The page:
|Dramatic Illa Dragonera.|
Since the Balearic islands were geographically isolated from the Iberian peninsula some fifty million years ago, there has been plenty of time for the islands to develop their own distinctive flora and fauna.
The raptors that live in the mountains of northwest Mallorca attract a lot of attention from birders. The Serra de Tramuntana is home to ospreys, red kites, Eleanora's falcons, kestrels, peregrines, several species of eagles, and the rare black vulture. There are only fifty or so black vultures remaining, but they breed on the seacliffs in November and you have a pretty good chance of spotting one around Puig Massanella or in the Boquer valley near Port de Pollenca. Seabirds, including shearwaters and shags, can be seen nesting along the seacliffs of the Cap de Formentor.
The S'Albufera wetlands, part of which have recently been designated a nature preserve, are one of the premier birding places in all of the Balearics. The resident species are supplemented by hundreds of migrating birds, including herons, egrets, flamingoes, and green sandpipers. On the opposite side of Mallorca, check out the Salinas de Levante, where waders and terns can be found. In both places, the great number of prey species attracts raptors, including marsh harriers, kestrels, and ospreys.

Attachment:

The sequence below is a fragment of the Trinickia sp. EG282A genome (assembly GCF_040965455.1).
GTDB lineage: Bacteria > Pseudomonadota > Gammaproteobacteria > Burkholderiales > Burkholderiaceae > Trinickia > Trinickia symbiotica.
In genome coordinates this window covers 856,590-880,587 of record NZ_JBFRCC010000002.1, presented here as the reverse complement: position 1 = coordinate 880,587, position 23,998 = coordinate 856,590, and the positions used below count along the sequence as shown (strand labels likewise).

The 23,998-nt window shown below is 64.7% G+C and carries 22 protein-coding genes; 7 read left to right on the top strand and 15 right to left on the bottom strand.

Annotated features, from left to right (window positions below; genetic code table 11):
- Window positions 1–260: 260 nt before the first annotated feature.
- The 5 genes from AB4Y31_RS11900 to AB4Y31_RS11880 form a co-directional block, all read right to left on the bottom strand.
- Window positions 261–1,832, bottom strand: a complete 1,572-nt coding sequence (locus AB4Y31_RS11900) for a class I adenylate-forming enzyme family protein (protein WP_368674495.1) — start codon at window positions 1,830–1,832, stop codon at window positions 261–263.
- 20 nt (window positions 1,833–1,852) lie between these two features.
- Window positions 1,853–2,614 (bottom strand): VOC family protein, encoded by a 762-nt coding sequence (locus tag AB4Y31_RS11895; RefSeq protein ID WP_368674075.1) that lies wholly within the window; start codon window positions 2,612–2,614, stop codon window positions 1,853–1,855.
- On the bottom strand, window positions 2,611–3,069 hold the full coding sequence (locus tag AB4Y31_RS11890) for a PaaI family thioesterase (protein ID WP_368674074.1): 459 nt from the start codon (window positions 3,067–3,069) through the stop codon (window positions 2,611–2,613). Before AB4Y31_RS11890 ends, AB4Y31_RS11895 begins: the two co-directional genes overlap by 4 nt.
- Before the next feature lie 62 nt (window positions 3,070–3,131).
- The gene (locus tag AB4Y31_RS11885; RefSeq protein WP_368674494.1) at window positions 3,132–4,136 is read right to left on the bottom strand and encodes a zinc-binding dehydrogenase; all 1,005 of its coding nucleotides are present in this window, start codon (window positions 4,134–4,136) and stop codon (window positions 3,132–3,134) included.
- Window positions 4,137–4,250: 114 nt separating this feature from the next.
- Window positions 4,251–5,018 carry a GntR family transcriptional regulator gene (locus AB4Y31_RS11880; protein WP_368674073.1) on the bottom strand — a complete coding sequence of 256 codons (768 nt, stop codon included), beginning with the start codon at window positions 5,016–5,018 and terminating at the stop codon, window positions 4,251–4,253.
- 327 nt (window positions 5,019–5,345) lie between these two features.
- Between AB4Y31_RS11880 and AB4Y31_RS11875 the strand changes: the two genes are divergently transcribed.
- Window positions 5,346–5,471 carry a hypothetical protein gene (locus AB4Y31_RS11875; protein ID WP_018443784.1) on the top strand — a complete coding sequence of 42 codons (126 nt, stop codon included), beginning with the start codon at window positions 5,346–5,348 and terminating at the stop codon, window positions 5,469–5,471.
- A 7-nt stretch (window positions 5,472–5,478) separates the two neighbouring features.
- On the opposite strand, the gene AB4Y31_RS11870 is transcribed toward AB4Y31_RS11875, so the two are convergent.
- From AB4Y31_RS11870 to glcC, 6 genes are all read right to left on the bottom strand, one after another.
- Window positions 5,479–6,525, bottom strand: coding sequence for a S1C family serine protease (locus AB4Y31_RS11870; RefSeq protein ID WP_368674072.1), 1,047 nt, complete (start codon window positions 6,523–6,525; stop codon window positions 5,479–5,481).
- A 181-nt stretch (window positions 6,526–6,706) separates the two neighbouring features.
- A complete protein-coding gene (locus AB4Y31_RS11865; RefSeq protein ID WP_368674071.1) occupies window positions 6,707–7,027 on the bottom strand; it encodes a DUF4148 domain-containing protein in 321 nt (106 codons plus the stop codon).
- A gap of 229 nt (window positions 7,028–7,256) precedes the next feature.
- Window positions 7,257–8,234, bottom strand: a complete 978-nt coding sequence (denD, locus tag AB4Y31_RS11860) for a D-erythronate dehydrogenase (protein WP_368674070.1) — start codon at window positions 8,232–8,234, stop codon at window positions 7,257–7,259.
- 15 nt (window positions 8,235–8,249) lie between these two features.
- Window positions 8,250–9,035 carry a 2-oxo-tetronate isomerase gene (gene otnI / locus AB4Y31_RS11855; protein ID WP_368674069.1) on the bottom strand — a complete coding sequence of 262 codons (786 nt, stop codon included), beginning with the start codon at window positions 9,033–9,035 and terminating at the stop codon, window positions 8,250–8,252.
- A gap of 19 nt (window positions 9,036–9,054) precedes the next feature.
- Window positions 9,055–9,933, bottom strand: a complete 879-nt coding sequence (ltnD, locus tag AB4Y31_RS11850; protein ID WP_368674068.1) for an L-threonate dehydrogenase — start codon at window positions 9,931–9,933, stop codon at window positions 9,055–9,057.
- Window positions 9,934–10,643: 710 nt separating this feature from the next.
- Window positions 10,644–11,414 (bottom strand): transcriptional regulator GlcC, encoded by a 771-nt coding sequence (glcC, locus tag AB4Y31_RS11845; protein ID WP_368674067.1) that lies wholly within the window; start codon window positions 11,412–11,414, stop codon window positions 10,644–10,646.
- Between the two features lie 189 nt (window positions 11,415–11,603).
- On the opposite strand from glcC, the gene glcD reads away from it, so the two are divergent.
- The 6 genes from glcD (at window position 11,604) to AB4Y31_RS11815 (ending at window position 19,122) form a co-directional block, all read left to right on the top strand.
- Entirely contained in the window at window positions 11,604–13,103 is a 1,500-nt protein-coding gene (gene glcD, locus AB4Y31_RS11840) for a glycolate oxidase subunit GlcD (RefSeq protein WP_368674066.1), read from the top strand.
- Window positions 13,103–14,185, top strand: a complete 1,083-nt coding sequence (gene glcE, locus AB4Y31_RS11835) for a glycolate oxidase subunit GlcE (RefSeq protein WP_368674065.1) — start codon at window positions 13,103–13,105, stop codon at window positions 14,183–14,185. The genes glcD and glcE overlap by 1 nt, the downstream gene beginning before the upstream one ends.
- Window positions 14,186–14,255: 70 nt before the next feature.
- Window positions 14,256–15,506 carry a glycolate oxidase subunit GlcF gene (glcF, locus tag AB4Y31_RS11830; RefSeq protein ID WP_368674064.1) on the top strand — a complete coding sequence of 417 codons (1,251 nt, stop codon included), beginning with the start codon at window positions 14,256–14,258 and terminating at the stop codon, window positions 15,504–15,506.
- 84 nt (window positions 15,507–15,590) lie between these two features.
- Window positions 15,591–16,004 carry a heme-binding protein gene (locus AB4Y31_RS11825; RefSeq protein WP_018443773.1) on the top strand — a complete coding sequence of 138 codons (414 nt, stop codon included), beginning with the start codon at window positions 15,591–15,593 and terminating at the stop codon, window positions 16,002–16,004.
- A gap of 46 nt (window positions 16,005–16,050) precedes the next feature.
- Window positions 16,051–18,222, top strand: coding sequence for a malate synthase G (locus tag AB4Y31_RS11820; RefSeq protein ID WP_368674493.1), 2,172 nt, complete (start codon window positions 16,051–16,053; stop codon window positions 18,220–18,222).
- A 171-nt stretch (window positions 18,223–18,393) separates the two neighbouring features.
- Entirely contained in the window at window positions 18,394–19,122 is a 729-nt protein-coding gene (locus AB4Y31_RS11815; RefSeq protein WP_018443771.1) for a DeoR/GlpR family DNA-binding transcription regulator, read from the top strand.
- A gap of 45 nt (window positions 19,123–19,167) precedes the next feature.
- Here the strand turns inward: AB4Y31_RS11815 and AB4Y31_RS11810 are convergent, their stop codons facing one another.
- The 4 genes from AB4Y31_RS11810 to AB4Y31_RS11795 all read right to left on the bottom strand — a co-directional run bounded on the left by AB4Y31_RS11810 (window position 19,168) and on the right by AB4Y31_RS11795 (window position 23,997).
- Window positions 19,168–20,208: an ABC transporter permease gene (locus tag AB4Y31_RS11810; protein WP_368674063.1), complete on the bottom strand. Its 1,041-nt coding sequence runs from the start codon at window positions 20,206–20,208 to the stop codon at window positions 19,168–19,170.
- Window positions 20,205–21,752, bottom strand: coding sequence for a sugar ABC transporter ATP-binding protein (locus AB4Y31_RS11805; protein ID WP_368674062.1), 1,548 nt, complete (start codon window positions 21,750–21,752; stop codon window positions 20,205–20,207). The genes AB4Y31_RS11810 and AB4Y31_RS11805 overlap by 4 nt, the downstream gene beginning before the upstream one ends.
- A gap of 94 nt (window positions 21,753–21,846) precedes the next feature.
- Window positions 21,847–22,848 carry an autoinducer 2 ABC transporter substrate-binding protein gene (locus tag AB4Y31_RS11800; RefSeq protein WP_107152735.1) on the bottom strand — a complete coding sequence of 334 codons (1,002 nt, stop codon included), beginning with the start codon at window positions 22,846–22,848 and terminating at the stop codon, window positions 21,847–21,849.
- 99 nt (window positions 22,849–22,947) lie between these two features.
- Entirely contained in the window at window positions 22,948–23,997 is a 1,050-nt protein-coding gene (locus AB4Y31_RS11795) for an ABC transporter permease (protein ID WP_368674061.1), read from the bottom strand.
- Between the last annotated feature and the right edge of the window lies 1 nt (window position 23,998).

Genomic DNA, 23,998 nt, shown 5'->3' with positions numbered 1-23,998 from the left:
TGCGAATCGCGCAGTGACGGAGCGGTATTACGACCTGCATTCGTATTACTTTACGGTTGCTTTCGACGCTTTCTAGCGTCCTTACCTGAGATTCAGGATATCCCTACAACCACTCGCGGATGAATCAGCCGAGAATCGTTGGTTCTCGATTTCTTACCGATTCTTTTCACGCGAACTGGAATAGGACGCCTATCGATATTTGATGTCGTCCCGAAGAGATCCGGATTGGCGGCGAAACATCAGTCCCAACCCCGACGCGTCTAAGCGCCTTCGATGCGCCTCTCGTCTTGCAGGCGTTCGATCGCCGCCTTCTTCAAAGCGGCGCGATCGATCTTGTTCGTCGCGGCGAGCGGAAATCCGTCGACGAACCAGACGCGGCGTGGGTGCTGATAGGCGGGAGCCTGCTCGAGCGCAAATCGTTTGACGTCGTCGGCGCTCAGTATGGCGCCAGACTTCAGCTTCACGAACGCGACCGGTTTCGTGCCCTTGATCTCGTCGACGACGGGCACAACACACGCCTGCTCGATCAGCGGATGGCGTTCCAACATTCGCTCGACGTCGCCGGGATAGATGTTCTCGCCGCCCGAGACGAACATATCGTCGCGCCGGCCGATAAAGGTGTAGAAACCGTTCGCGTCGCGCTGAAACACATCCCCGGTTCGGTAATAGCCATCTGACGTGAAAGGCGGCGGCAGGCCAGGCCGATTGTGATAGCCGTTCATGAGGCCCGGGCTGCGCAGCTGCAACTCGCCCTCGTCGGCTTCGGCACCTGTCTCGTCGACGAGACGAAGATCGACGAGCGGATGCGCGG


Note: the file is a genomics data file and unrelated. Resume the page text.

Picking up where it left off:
Details mentioned in this article were accurate at the time of publication
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